And it may well be that the 'official' title for this travel-log was the "Book of the Wars of the Lord" (?)--cf. Num 21:13: "They set out from there and camped alongside the Arnon, which is in the desert extending into Amorite territory. The Arnon is the border of Moab, between Moab and the Amorites. 14 That is why the Book of the Wars of the LORD says: "... Waheb in Suphah and the ravines, the Arnon 15 and the slopes of the ravines that lead to the site of Ar and lie along the border of Moab."

The point is: that the wanderings material was recorded is entirely REASONABLE.

Israel's knowledge of Canaanite practices BEFORE the exodus

Certain sections of the Law PRESUPPOSE some knowledge of Canaanite religion and praxis (Deut 7:5; 12.1-4; Lev 18,19). Much of this information COULD have been 'new data' from God, of course, but the evidence indicates that the Israelites already knew EXACTLY what HE was forbidding! (In other words, nobody was asking "hey, what's He talking about--what's an Asherah pole?"). What data do we have that helps us formulate an understanding of how Israel had 'access' to data about Canaan?

All in all, the data seems to indicate not only EASY ACCESS for Israel to Canaanite religion and practices (before and during the Egyptian bondage), but surprisingly high affinity and indeed, USAGE of that system. This demonstrates that the knowledge of Canaanite practices that are contained in the Lev/Deut passages WOULD NOT HAVE BEEN 'novel' to Israel (and correspondingly, do not require a LATE DATE for the material--e.g. LONG AFTER they have settled in the land).

How did Moses get Balaam's prophecies for inclusion in Numbers?!

Balaam was an international prophet of high repute (as noted in the preceding lesson). And, as most important prophets his messages would be written down, esp. when delivered to/for royalty.

In Numbers 22-24 we have the account of Balaam's attempted cursing of Israel, in the context of compensation from Balak. Balak, king of Moab, is VERY concerned about Israel, having seen the defeat the Israelites handed to the Amorites. He and the Midianite elders travel to the Euphrates river to hire the 'prophetic gunslinger' of the East--to come 'curse Israel'. Balaam eventually goes with them, but upon seeing Israel, he issues a number of oracles BLESSING Israel--YHWH stops him from doing any damage. [Remember, that the prophecies of Israel's blessings would have no doubt been written down.] If the story had stopped there, all would have been well.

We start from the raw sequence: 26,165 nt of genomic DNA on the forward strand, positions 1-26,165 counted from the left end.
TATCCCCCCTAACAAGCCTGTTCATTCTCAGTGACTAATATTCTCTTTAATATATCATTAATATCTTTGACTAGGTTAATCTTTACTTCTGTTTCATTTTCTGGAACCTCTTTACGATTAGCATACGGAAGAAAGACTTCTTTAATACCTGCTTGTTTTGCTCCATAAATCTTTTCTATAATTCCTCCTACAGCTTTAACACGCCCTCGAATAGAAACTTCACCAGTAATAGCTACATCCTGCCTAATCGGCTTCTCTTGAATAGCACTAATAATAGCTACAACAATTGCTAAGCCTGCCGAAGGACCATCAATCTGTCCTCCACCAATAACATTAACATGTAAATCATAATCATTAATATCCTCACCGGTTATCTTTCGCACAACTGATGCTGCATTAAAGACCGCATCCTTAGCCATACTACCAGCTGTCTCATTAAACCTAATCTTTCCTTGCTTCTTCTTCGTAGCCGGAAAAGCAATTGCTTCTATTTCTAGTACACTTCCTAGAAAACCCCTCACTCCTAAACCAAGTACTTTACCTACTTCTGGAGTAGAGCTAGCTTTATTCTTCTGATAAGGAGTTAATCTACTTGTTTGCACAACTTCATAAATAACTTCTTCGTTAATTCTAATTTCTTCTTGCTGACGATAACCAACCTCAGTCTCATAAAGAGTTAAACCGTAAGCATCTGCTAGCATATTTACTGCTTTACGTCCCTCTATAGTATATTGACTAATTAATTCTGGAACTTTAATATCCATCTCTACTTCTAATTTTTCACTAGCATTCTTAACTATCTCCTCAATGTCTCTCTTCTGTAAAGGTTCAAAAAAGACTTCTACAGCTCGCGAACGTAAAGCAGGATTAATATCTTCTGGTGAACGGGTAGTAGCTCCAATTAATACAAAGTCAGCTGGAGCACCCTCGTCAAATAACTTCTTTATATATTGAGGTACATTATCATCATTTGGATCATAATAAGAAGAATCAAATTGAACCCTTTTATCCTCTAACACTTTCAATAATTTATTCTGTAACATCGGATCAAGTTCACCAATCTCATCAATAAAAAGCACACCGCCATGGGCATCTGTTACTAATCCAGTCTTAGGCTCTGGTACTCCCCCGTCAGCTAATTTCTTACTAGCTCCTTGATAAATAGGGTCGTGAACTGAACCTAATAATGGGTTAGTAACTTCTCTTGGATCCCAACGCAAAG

But Balaam still is out to help his 'benefactor', so he gives them the 'right' advice to defeat Israel: If Israel is 'made to sin' and alienates YHWH, they can then be easily defeated in battle! (Num 31.15-16). Numbers 25 records the sad story:

While Israel was staying in Shittim, the men began to indulge in sexual immorality with Moabite women, 2 who invited them to the sacrifices to their gods. The people ate and bowed down before these gods. 3 So Israel joined in worshipping the Baal of Peor. And the LORD's anger burned against them.
This surprise action on the part of Israel (right after YHWH had defeated the gods of the land!) shows us that something is odd in the text. The sexual immorality, in this Canaanite religious context, would have included ritual prostitution. Indeed, the act described in 25. 6--probably religious copulation at the Tent of Meeting!--is shocking in the context of the Mosaic Covenant.

How could this happen so easily? How could Israel be so easily enticed to co-worship with Moab?

I think the answer might be in 25:16-17: " The LORD said to Moses, "Treat the Midianites as enemies and kill them, because they treated you as enemies when they deceived you in the affair of Peor and their sister Cozbi, the daughter of a Midianite leader, the woman who was killed when the plague came as a result of Peor."

Deception? What kind of deception would have worked?

What might have happened is this: Balaam takes his oracles and tells the Midianites/Moabites to approach Israel with them. They are to explain to Israel that YHWH has blessed them THRU MIDIAN and that a joint festival has been authorized by YHWH through Balaam. The presence of the tablets of the prophecies of Balaam (or at least copies) would have been the PROOF of the matter. They may have even pointed to the verses 24.8 (and contrasted themselves with the 'hostile' nations) and/or pointed to verse 24.9b (and said "we blessed you, now bless us!").

This seems to be the best way to explain the actions of Israel at this juncture, and the best explanation of the word 'deceive' in the passage.

The implications for OUR study are two-fold: (1) This deception and the immediate revelry that occurs makes the MOST sense if Israel already knows the religion praxis (like they obviously did at the Golden Calf event) and (2) It gives an interesting 'point of contact' with the written prophecies of Balaam--later to show up in Moses' hands. [But note, the prophecies of Balaam COULD JUST AS EASILY have been obtained when the prophet himself was killed by the Israelites in Numbers 31.8.]

The issue of 'borrowing' laws--did Moses somehow "copy" Hammurabi?

It has long been realized that the similarities between some of the Mosaic legislation and the Law Code of Hammurabi are striking. Hammi's law is dated around 1720 BC.--before the advent of Moses. There are those who suggest that the Law of Moses is actually a mild type of plagiarism (instead of a divinely-given law), and seek to assert substantial dependence of Moses on prior law collections.